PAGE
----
Thursday 8 October 2009
Royal Mail, postcode data and what you can do
With the recent takedown of the postcode geocoding API provided by Ernest Marples Ltd, there has been discussion of other ways to get hold of postcode data without paying prohibitive licence fees to Royal Mail. One solution is to collect the data from scratch, without using existing sources that are derived from the Royal Mail licensed database. This has at least some chance of avoiding the infringement of Royal Mail’s intellectual property rights.
There are several such projects already in existence. The oldest is Free The Postcode which invites visitors to collect the location of a postcode by visiting a location and recording the latitude and longitude of its postcode using a GPS. There are simple mobile applications to automate this process for the iPhone and other GPS-enabled devices.
If you don’t have a GPS, it might be worth heading over to the New Popular Edition Maps site to explore some out of copyright Ordnance Survey maps. This project collects data by allowing people to pinpoint a postcode on these maps. These data are less accurate because of the way the old maps are presented, but you don’t need a GPS to contribute, and the site has managed to collect an impressive number of postcodes this way.
Another project that has recently popped up is the Open Postcode DataBase, which is more ambitious, aiming to capture street and town names as well as postcode data.
Lastly, the Locating Postboxes site is using information collected, ironically, from an FOI request to the Royal mail concerning the location of these postboxes, and asks users to pinpoint the postboxes on a map.
These projects are placing their results into the public domain. At the moment they only provide data equivalent to a small fraction of those that the Royal Mail makes available (NPEMaps has around 45,000 postcodes, whereas Royal Mail will give you around 1.8 million). For many applications, however, where only area/district accuracy is required, they are already useful sources. Free The Postcode and NPEmaps allow download of the complete data, for individual postcodes, and averaged over postcode prefixes and sectors, and NPEmaps offers a basic geocoding API suitable for low traffic sites.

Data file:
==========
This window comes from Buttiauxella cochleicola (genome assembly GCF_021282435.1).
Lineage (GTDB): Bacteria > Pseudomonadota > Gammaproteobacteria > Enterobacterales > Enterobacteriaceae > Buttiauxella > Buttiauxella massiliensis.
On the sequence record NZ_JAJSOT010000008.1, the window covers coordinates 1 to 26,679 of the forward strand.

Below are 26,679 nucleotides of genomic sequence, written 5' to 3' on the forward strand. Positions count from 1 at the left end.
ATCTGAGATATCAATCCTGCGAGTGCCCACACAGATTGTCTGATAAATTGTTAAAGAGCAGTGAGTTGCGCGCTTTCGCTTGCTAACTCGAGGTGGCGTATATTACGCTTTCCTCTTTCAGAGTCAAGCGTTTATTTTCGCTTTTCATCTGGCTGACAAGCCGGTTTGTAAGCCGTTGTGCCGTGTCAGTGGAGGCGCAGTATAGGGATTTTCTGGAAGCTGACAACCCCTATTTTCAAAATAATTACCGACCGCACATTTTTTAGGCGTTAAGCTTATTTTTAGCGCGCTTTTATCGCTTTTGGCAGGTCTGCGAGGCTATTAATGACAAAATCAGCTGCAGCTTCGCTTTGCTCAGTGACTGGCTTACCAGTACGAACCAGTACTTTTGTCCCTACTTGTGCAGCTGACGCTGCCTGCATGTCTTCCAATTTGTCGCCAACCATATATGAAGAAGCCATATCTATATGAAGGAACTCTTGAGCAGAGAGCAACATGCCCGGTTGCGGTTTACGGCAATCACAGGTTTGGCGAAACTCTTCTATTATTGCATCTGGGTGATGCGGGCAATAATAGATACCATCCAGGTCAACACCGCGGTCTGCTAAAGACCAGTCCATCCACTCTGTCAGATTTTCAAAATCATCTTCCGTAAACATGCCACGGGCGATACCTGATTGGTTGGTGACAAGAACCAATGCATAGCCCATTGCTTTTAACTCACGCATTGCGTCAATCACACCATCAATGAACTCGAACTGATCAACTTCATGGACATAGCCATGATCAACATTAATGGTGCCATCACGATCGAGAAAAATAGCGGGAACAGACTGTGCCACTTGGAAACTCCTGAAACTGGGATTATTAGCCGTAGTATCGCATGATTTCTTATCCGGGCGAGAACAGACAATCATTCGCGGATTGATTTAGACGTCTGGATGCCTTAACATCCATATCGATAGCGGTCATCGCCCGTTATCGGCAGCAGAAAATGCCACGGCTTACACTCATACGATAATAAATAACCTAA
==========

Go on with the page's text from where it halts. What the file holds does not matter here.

I am currently involved in both Free The Postcode and the New Popular Edition maps, and we’re interested in making these data sets more accurate and readily available. We would welcome offers of help from developers who are interested in making this happen, and of course more contributions of data!
This post is Copyright 2009 by Dominic Hargreaves, is licensed under the Creative Commons Attribution-Share Alike 2.0 UK: England & Wales licence and originally appeared at Liberal Democrat Voice.
Thursday 11 December 2008
Dear Vodafone customer care
I've just had cause to write the following lengthy message to Vodafone:Continue reading "Dear Vodafone customer care"
Commenting problems on this blog
Sorry to those who recently attempted to comment on my entries. It appears that there is a problem with my blog setup which prevents this. Until I am able to fix this, please feel free to comment on my livejournal syndicated feed instead.
Wednesday 10 December 2008
Shopping with the Oxford Bach Choir
Perhaps rather foolishly, I recently volunteered to look after a redesign of the Oxford Bach Choir website which I recently completed. The site is now using the Drupal CMS and (I hope) is an improvement on what was there before.
I hope to be able to post more fully my experience with Drupal in the future, because although there were some definite pitfalls, I found it an interesting experience.
One of the things I ended up playing with was the Amazon Associate API, which allows us to embed Amazon product details into our pages. I've added a 'recommended recording' metadata field to our concerts, which automatically retrieves cover art and provides a link to the product on the Amazon web site (you can see an example on the page for our March concert).
The nice thing about this is that we also take a cut of the profits on any product purchased via a link from our site (even indirectly). I also added a link at the bottom of every page as a 'support OBC' style link to Amazon.
I also set up a redirect so that http://www.oxfordbachchoir.org/shop goes straight to Amazon as a referral from us, which meant that I could advertise it as part of the weekly email bulletin to members. So far (probably mostly as a result of that advertisement to members) we've earned a fee on 18 ordered items, with another 10 or so not yet dispatched). We'll have to see how much this makes over the course of the year, but at that rate we'll pay for the hosting, which would be nice!